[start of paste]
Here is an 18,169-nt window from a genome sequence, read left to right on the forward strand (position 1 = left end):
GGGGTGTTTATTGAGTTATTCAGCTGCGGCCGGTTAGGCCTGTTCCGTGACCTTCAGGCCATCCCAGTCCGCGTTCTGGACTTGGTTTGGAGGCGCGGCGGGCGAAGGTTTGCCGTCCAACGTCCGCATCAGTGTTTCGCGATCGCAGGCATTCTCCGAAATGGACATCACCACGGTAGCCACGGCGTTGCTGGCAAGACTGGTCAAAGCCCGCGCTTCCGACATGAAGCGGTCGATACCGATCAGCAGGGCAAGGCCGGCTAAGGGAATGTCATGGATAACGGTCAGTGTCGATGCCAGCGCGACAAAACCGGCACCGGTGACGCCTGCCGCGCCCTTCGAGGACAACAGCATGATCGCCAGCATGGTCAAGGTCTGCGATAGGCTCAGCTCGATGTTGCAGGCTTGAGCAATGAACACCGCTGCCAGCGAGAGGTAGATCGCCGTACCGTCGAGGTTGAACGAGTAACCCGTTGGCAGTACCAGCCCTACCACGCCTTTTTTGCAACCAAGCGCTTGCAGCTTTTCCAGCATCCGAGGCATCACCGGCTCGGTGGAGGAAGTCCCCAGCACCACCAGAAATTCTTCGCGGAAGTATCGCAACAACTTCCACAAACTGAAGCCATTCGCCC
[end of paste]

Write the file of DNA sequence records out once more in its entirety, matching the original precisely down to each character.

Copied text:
Here is an 18,169-nt window from a genome sequence, read left to right on the forward strand (position 1 = left end):
GGGGTGTTTATTGAGTTATTCAGCTGCGGCCGGTTAGGCCTGTTCCGTGACCTTCAGGCCATCCCAGTCCGCGTTCTGGACTTGGTTTGGAGGCGCGGCGGGCGAAGGTTTGCCGTCCAACGTCCGCATCAGTGTTTCGCGATCGCAGGCATTCTCCGAAATGGACATCACCACGGTAGCCACGGCGTTGCTGGCAAGACTGGTCAAAGCCCGCGCTTCCGACATGAAGCGGTCGATACCGATCAGCAGGGCAAGGCCGGCTAAGGGAATGTCATGGATAACGGTCAGTGTCGATGCCAGCGCGACAAAACCGGCACCGGTGACGCCTGCCGCGCCCTTCGAGGACAACAGCATGATCGCCAGCATGGTCAAGGTCTGCGATAGGCTCAGCTCGATGTTGCAGGCTTGAGCAATGAACACCGCTGCCAGCGAGAGGTAGATCGCCGTACCGTCGAGGTTGAACGAGTAACCCGTTGGCAGTACCAGCCCTACCACGCCTTTTTTGCAACCAAGCGCTTGCAGCTTTTCCAGCATCCGAGGCATCACCGGCTCGGTGGAGGAAGTCCCCAGCACCACCAGAAATTCTTCGCGGAAGTATCGCAACAACTTCCACAAACTGAAGCCATTCGCCC